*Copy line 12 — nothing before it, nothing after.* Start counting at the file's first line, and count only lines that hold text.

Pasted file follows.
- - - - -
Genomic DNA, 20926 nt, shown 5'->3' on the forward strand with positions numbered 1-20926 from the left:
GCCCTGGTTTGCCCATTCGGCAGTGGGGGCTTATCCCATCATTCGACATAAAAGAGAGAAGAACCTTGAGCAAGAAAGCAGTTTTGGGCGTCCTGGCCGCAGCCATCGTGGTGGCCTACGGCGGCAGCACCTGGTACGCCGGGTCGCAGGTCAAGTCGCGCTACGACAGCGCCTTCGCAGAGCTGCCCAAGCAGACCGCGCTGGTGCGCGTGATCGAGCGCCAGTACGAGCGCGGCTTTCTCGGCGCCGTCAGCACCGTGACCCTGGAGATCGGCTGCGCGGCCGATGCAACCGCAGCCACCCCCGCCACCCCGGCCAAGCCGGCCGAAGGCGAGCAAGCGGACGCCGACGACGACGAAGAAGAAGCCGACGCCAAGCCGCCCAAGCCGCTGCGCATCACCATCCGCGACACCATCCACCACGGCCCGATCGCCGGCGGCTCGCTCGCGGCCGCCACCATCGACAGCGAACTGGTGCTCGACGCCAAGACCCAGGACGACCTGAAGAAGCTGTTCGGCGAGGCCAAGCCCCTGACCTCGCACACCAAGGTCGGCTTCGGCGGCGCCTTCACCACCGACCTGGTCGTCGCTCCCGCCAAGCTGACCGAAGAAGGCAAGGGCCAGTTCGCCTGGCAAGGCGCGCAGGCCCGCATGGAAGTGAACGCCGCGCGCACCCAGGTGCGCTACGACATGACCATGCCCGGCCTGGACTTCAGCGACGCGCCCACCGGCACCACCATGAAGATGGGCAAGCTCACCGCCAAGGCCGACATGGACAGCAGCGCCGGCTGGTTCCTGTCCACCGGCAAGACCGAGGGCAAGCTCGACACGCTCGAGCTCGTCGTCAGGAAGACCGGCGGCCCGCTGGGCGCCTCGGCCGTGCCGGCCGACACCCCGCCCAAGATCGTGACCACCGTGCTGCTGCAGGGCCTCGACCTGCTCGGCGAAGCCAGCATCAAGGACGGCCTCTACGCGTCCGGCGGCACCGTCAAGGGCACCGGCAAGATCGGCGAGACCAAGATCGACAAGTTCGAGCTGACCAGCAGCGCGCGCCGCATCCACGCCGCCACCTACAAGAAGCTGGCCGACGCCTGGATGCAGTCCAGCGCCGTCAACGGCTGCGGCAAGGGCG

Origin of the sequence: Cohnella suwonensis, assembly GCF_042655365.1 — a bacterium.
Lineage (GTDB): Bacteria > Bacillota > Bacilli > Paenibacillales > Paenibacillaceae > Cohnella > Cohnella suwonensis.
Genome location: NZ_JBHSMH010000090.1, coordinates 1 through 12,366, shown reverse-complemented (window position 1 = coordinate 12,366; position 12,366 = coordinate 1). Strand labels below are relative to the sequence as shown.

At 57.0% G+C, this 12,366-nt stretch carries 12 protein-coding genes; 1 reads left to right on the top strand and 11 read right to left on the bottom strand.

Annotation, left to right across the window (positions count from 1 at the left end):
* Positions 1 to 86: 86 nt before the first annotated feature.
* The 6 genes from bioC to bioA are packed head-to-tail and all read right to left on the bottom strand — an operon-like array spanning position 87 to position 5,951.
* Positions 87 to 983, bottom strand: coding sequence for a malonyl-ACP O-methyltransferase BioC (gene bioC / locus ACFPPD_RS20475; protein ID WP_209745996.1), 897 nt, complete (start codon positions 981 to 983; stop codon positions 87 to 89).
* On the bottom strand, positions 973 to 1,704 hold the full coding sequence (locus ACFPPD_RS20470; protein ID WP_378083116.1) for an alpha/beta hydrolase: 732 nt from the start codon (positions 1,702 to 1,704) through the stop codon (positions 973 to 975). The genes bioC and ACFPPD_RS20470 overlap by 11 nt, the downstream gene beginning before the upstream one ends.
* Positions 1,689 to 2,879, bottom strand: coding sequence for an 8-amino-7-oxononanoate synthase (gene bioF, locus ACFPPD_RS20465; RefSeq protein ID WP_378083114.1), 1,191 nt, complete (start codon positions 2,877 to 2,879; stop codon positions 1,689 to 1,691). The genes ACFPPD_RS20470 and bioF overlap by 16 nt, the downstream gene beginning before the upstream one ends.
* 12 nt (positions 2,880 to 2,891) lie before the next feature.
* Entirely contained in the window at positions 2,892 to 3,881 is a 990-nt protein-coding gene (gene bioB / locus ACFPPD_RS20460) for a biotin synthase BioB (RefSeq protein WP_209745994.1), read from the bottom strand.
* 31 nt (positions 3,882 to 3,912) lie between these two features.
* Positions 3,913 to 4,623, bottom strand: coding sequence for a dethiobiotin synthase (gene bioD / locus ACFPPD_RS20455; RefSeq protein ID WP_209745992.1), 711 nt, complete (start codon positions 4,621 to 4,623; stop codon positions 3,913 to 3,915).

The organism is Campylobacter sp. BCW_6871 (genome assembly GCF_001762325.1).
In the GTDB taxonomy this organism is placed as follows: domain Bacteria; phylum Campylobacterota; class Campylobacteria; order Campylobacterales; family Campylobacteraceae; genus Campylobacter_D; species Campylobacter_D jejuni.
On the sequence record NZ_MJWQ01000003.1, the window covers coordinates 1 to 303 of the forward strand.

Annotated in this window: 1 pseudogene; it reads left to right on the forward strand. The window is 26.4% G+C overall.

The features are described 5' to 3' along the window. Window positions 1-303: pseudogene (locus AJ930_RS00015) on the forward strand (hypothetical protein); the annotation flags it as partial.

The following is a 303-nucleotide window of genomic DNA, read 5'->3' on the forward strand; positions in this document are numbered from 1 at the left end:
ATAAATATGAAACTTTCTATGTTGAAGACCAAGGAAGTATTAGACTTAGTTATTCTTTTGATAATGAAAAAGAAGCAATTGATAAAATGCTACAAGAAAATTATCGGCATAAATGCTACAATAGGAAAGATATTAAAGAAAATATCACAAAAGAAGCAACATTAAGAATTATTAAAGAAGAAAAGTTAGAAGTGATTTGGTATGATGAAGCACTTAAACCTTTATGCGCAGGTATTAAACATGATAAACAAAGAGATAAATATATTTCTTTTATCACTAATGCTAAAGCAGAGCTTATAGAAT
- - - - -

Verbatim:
* Positions 1,689 to 2,879, bottom strand: coding sequence for an 8-amino-7-oxononanoate synthase (gene bioF, locus ACFPPD_RS20465; RefSeq protein ID WP_378083114.1), 1,191 nt, complete (start codon positions 2,877 to 2,879; stop codon positions 1,689 to 1,691). The genes ACFPPD_RS20470 and bioF overlap by 16 nt, the downstream gene beginning before the upstream one ends.